In case you’re looking to put more knit stripes in your life, Eleven Six is a good place to start the search. Inspired by a visit to Inca communities, the British couple behind the brand left their corporate jobs to start their own ethical business helping small communities in Peru and Bolivia, while offering customers hand-stitched pieces from high-grade alpaca fibre yarn. Behind their sustainability-based manifesto, Eleven Six’s knitwear designs are made using traditional Andean knitting techniques.


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For knits of a different stripe – but still sustainably made – Kowtow is a good bet. This New Zealand label believes in protecting workers’ rights, the environment and the welfare of the animals who produce the mohair, alpaca fleece and wool they use. Plus, they offer recycling and repurposing programmes to promote a circular process in the industry. If you ask us, there’s hardly a better way to proudly wear your stripes.

The Cashmere Jumper

One of the most covetable fibres in winter wear, cashmere has a very long history, having been worn for thousands of years in parts of Mongolia, China, Nepal and India using the fleece of cashmere goats. The material was popularised in Europe in the 18th century, particularly in the form of shawls, and much later, when designer Shirin Guild used cashmere for one of her collections. Compared to sheep’s wool, it’s much softer, warmer, more durable and more elegant, which makes it a bigger investment in the long run, but definitely a must for the colder months.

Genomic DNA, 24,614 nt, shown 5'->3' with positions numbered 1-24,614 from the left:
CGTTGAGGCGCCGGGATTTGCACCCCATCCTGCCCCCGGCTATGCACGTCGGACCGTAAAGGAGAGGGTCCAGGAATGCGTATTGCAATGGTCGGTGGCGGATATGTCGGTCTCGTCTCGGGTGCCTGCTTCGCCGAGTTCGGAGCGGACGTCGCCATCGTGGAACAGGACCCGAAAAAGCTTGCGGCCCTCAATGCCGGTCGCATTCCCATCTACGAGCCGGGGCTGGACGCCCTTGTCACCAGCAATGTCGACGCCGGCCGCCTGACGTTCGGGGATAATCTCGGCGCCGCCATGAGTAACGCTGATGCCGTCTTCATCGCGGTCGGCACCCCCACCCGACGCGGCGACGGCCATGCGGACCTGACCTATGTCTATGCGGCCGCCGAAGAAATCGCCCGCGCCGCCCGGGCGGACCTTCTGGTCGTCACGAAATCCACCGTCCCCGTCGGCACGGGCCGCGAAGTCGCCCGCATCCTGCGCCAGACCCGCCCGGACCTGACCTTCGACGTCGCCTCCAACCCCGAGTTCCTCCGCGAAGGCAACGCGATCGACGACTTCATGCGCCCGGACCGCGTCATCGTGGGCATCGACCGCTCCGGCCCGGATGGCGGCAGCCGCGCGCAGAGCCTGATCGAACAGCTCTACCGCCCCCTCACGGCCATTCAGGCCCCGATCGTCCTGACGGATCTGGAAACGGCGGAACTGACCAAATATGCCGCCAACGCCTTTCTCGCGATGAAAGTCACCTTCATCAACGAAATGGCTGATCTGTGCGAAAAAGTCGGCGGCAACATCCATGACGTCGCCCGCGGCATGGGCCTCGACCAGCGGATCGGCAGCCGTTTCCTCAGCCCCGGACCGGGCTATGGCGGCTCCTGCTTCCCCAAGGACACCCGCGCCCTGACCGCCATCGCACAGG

Keeping animal welfare at the forefront of their designs, Naadam is an American brand that goes straight to the source of good cashmere to create sustainable and oh-so-soft knitwear for all. Their cashmere, directly imported from Mongolia’s Gobi Desert, is sourced to provide the softest feel and highest quality available. Apart from their ethical business practices, they also hand-comb the goats and provide veterinary care to make sure the providers of their raw materials are not harmed in any way.


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When it comes to high-quality cashmere that’s also – astonishingly – vegan, Apparis is it. The French brand is best known for their bold faux fur coats created using a mindful, cruelty-free and eco-ethically conscious process. Lucky for knitwear fans, they recently partnered with PETA to launch a 100% vegan cashmere collection, also committing to donate 5% of the collection’s proceeds to the organisation.